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Michael Chaput | C/W

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Chaput set career highs in goals and points tonight with 3 and 6 respectively. 

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Ive liked how he plays for awhile now.  As long as he just keeps working at it I think he could be a solid utility guy for awhile.  His work ethic and face off ability alone make him a real contributor on the team.

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Chaput-Skille-Gaunce have been a solid 4th line most of the year. Their ozone play has been as good as any some nights. Chaput is solid in the FO and at 210 handles heavy play well. While I doubt Megna lasts past the end of the season I can certainly see Chaput back next year.

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Would love to see Chaput 5 pounds heavier, 5 mph quicker, and 10 feet meaner next season..  kid has great potential.

The Canucks should hire Rick Rypiens dad for some off season sophomore training for our boys.

Edited by SilentSam
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Garbage player, onlything hes done well is win some faceoffs

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Here's an article by Iain McIntyre on Chaput. I think it's a fair assessment. Chappy is not bad at all for the role he plays. I do see shades of Burr in his game. I hope he can make a name for himself and stick around.

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For all the online howling about Michael Chaput’s deployment, a kind of default criticism that veers toward outright ridicule, the 24-year-old’s greatest sin by far is his guilt-by-association with Willie Desjardins. The Vancouver Canucks’ coach likes the centre.

More than that, Desjardins trusts Chaput, which is why only the mumps has kept him out of the Canucks’ lineup since his November promotion to the National Hockey League from the Utica Comets.

 

Chaput is an everyday fourth-liner who sometimes plays up the lineup and, at the end of a Jan. 26 game in Arizona, was deployed as a sixth attacker when Desjardins pulled goalie Ryan Miller. And thus, Twitter did blow up in Vancouver.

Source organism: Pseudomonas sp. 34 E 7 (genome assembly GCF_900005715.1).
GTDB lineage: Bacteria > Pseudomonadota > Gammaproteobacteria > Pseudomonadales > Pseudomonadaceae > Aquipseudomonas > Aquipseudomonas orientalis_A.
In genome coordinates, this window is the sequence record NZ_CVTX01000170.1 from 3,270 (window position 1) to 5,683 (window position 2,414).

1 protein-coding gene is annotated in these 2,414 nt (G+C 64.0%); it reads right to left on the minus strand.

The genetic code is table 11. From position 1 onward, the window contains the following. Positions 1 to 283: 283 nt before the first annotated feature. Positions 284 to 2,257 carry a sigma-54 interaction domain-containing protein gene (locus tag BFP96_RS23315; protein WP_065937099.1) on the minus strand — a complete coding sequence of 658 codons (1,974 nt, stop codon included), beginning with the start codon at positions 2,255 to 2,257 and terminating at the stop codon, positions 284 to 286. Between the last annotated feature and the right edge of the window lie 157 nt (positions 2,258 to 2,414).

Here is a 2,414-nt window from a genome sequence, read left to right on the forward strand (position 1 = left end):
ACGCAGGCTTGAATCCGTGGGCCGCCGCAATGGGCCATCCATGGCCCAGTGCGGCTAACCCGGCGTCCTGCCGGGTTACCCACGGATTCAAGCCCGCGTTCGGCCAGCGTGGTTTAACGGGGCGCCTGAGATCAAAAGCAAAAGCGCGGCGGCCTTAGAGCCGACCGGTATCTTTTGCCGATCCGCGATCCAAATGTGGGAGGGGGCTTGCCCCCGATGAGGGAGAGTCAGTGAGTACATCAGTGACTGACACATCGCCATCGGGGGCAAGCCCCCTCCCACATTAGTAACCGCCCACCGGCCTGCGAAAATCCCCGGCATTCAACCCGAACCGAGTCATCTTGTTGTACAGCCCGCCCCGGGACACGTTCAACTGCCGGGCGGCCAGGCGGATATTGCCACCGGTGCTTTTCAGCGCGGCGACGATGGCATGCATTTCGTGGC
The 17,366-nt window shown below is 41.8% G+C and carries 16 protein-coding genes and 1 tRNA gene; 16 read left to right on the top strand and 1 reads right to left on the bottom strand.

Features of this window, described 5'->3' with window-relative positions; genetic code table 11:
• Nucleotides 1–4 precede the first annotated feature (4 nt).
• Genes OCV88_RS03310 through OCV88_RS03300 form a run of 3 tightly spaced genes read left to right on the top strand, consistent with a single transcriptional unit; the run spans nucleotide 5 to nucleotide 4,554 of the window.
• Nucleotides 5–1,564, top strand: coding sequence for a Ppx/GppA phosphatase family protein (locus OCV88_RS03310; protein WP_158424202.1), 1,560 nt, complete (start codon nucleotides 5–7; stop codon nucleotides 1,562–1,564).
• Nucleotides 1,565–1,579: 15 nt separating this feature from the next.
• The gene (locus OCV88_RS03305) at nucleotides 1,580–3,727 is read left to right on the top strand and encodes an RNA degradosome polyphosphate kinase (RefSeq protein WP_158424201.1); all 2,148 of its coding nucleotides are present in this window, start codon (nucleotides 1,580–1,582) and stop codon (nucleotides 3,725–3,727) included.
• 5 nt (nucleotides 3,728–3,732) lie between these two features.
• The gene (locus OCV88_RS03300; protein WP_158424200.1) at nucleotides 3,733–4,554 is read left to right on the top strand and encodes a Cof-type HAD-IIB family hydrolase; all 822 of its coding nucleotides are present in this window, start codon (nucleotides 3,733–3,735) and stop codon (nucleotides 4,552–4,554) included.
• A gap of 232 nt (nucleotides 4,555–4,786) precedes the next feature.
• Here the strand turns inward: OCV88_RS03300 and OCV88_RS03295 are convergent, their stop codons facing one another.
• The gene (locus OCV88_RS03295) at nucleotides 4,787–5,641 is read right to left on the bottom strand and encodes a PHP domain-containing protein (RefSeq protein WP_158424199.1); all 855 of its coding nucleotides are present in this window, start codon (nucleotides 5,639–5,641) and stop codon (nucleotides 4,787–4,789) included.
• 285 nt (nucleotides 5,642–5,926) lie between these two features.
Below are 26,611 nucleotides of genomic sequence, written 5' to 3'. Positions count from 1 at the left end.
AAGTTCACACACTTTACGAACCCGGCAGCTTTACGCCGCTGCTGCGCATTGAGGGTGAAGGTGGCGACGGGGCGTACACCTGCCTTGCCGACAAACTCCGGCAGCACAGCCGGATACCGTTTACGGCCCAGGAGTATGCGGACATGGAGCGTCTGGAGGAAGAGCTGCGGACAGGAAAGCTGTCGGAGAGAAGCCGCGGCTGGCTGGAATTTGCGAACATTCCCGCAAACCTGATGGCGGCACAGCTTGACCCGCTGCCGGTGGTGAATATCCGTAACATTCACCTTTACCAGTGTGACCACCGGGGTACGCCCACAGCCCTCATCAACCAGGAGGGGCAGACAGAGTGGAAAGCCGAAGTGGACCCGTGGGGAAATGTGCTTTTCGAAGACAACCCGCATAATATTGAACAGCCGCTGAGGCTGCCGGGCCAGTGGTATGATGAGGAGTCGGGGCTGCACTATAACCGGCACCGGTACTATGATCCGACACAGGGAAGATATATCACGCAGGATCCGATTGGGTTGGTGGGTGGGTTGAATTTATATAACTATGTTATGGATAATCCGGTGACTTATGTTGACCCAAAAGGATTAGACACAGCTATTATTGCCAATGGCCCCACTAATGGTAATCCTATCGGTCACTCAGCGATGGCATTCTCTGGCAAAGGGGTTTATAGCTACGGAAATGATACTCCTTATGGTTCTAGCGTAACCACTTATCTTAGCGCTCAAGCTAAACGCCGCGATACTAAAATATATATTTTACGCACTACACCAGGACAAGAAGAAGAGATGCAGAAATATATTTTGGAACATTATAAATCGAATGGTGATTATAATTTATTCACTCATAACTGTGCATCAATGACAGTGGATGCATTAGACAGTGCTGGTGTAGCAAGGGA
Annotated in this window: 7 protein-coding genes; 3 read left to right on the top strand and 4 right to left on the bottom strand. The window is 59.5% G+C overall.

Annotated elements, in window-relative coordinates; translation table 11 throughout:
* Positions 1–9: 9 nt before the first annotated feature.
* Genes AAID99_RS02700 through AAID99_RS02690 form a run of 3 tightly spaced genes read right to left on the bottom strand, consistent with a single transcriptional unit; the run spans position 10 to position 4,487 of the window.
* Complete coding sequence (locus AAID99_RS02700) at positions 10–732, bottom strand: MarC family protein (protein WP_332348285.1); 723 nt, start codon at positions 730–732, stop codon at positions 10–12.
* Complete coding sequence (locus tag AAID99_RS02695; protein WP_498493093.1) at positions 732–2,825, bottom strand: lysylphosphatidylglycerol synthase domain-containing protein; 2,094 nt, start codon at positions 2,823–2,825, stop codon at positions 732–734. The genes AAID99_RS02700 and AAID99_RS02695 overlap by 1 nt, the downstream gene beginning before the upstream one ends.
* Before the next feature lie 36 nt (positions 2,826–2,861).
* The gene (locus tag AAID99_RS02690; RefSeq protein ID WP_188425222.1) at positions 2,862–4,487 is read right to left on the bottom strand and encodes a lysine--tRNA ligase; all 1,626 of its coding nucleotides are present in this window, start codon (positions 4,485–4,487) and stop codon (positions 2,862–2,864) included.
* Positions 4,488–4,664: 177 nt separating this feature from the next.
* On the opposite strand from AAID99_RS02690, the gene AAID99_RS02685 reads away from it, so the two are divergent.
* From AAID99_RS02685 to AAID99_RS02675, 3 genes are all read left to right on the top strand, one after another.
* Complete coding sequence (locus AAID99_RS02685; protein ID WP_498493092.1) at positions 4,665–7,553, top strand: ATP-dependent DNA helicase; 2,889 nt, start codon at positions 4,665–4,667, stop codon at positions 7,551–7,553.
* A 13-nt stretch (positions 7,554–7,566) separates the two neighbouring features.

Chaput has four goals in 52 games this season and the last of these earned the Canucks a point in their 2-1 overtime loss Tuesday against the Montreal Canadiens. There are better offensive options than Chaput if you are searching for a tying goal.

 

 

 

Michael Chaput celebrates his goal against the Canadiens. Jonathan Hayward / The Canadian Press

If Desjardins had thrown 21-year-old newcomer Nikolay Goldobin out in the final minutes Tuesday, the coach would have been praised for his player development. Find a way to get Jake Virtanen and Jordan Subban up from the American Hockey League and in the lineup and the Internet might even allow Desjardins to keep his job.

 

But Chaput is just lineup filler, right?

 

Just a minor-leaguer who got called up by a bad team and has been favoured by a coach who inexplicably fails to appreciate talented, young players. (The success of Bo Horvat, Sven Baertschi, Markus Granlund, Troy Stecher, Nikita Tryamkin and Jacob Markstrom complicates this narrative, but never mind.)

 

Maybe.

 

Except Chaput was a third-round draft pick of the Philadelphia Flyers and only now is being given a chance to play close to a full NHL season. Except he is a 6-2, 200-pound centre who wins more than half his faceoffs, has the same Corsi-for as Horvat (47 per cent), is a solid skater, lit up the AHL with 13 points in 10 games before his recall, and has a Memorial Cup and Calder Cup on his resume.

 

 

 

Chaput as a Flyer.

And except that Chaput was mentored this season by Alex Burrows and occupies the dressing room stall between Brandon Sutter and Henrik Sedin, one seat over from Daniel Sedin, who sees some of Burrows’ traits in Chaput.

 

“He sits there and I know he’s listening,” Danny Sedin said after Wednesday’s practice. “He was around Burr a lot and talked to him. Those are the kind of young guys you want on your team. You don’t have to talk to the older guys all the time, but just look at what they’re doing, see how they act on the ice and off the ice. That’s how you learn.

 

 

“I don’t know if he’s going to be the same kind of player, but he picked up a lot from Burr.”

 

Traded last week to the Ottawa Senators, Burrows played 822 games for the Canucks after going undrafted and beginning his journey to the NHL with a tryout in the East Coast League.

 

Starting on the fourth line, Burrows scored just three times in 81 games in his first full season with the Canucks. At age 25.

 

Burrows and Chaput, who turns 25 next month, are from the Montreal area.

 

We don’t know if Chaput will have half the career that Burrows has had. He may not have an NHL career at all. But Chaput is an actual prospect with a foundation to build on, and he probably deserves more respect than he has been shown outside the Canuck organization.

 

“You’ve already nailed it: there’s guilt through association,” Desjardins said. “I think he’s a good player. I think he’s a smart player. I think he has helped us. He’s come in — he started in the American League — and he’s played regularly for us all year and he’s done a good job. He’s been consistent.

 

“I didn’t see Burrows at the start (of his career) so I can’t make that comparison. But I know I like Chaput and I know I trust him.”